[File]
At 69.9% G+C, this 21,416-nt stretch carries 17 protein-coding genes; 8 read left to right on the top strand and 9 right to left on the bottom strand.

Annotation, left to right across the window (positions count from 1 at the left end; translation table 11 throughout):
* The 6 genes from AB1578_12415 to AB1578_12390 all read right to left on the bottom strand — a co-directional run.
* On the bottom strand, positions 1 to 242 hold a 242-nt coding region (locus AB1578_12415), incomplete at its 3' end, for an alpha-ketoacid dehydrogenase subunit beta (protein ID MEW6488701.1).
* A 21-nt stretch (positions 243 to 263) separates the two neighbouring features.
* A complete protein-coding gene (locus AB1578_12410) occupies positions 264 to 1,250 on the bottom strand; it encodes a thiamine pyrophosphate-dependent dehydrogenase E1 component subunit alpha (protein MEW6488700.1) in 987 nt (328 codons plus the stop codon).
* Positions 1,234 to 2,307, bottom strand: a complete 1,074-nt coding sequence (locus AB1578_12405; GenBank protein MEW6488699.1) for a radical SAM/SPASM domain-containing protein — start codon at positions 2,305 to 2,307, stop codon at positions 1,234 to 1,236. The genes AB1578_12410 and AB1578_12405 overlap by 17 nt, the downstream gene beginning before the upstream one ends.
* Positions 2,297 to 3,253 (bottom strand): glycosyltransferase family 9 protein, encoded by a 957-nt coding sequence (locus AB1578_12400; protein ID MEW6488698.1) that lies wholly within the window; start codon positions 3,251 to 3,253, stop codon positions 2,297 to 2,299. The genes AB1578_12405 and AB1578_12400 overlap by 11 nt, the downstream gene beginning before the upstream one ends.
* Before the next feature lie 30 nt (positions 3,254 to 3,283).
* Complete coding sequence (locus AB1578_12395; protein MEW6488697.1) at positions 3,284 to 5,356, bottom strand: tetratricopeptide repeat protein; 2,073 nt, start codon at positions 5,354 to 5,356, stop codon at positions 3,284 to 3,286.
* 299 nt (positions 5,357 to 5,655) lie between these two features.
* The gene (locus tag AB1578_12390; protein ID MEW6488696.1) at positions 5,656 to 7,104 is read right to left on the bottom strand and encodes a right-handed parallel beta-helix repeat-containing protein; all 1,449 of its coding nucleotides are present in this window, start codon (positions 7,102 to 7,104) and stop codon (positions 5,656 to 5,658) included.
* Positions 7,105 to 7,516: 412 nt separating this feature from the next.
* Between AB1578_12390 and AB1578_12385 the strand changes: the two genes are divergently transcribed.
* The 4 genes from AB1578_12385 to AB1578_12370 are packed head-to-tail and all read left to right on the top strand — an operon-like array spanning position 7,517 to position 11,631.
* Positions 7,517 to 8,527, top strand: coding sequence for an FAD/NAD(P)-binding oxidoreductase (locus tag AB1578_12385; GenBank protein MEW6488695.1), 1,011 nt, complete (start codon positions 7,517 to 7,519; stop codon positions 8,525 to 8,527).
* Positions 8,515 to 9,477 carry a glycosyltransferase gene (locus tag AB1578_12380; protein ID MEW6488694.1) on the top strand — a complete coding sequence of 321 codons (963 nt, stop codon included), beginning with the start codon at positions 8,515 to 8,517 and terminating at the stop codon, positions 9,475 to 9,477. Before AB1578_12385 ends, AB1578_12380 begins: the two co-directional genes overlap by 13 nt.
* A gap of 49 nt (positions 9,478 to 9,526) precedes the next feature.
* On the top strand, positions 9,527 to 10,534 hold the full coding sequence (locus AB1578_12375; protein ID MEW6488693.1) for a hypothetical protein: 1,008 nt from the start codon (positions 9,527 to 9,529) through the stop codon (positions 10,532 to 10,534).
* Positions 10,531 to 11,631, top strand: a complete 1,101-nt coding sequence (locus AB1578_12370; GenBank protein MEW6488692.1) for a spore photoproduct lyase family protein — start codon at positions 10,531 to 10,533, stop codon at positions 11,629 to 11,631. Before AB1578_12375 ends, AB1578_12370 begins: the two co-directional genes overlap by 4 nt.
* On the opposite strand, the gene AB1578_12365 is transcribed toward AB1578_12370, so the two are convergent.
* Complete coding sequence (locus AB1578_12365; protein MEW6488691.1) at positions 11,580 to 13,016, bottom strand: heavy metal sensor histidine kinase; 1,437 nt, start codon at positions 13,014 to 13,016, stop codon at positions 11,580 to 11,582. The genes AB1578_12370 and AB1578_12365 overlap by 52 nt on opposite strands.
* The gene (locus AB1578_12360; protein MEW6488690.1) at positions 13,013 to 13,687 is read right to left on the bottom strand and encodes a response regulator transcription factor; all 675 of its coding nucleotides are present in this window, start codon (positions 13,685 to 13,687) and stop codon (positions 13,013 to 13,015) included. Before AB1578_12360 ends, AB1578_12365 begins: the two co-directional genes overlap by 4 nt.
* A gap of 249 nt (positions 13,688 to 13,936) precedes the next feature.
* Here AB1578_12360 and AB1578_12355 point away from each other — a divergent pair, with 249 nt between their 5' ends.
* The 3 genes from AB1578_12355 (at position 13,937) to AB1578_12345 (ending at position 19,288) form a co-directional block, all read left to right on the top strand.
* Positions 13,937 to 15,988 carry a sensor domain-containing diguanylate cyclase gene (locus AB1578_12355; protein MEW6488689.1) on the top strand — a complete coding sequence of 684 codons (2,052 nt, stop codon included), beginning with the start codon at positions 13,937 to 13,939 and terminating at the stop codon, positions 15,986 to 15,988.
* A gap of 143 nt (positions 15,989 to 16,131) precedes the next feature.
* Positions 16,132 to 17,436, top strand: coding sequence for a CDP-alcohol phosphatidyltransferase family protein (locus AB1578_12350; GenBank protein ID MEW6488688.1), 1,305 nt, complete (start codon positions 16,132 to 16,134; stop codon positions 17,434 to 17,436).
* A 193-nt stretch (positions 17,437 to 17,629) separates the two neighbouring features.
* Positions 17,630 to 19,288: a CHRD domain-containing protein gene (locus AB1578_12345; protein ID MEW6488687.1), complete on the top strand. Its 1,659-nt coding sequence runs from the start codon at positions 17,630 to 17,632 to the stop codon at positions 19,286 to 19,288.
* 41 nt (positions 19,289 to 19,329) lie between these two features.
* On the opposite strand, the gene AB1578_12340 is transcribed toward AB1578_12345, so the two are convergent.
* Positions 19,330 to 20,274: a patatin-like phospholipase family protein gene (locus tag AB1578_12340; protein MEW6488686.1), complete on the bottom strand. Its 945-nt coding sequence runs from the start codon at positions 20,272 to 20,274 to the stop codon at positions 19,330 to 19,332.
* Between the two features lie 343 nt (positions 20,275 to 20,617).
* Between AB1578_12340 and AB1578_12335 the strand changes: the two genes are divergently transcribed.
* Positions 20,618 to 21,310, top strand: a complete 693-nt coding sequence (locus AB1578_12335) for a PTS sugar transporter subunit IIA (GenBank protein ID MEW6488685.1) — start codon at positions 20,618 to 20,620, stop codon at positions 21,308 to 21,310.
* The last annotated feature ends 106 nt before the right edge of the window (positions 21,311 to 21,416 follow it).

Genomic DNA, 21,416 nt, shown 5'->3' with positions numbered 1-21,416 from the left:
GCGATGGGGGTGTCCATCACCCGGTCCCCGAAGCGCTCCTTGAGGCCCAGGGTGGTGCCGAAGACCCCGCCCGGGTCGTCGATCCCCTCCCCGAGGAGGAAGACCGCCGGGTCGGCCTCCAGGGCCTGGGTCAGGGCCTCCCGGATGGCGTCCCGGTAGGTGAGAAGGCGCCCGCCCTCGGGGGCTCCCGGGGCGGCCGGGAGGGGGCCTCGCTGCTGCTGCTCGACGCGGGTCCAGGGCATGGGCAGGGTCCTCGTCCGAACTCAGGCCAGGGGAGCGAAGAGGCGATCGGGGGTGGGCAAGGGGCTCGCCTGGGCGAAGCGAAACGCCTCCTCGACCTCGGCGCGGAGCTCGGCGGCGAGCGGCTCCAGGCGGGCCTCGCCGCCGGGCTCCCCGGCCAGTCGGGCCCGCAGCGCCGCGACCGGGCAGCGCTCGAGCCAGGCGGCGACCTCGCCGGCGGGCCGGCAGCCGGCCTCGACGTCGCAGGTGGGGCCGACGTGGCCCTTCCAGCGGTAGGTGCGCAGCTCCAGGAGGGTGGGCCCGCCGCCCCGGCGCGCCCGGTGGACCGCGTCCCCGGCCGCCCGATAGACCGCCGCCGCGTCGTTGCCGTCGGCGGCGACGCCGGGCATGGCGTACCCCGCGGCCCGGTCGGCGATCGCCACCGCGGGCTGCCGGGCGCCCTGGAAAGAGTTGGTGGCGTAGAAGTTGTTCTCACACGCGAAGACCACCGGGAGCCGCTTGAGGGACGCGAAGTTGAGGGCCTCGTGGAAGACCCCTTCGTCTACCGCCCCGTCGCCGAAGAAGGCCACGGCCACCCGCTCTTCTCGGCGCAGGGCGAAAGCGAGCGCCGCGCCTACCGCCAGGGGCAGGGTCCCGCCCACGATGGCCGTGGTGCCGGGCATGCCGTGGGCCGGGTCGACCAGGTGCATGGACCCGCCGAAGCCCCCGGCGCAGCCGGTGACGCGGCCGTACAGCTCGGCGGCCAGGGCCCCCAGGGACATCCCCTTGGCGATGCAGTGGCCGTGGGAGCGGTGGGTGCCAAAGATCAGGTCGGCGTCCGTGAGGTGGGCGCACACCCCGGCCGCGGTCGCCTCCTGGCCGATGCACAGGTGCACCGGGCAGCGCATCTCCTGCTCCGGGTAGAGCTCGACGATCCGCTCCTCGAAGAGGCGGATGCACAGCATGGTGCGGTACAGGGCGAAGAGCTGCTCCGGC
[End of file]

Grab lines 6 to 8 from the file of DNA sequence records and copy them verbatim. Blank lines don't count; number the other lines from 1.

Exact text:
* A complete protein-coding gene (locus AB1578_12410) occupies positions 264 to 1,250 on the bottom strand; it encodes a thiamine pyrophosphate-dependent dehydrogenase E1 component subunit alpha (protein MEW6488700.1) in 987 nt (328 codons plus the stop codon).
* Positions 1,234 to 2,307, bottom strand: a complete 1,074-nt coding sequence (locus AB1578_12405; GenBank protein MEW6488699.1) for a radical SAM/SPASM domain-containing protein — start codon at positions 2,305 to 2,307, stop codon at positions 1,234 to 1,236. The genes AB1578_12410 and AB1578_12405 overlap by 17 nt, the downstream gene beginning before the upstream one ends.
* Positions 2,297 to 3,253 (bottom strand): glycosyltransferase family 9 protein, encoded by a 957-nt coding sequence (locus AB1578_12400; protein ID MEW6488698.1) that lies wholly within the window; start codon positions 3,251 to 3,253, stop codon positions 2,297 to 2,299. The genes AB1578_12405 and AB1578_12400 overlap by 11 nt, the downstream gene beginning before the upstream one ends.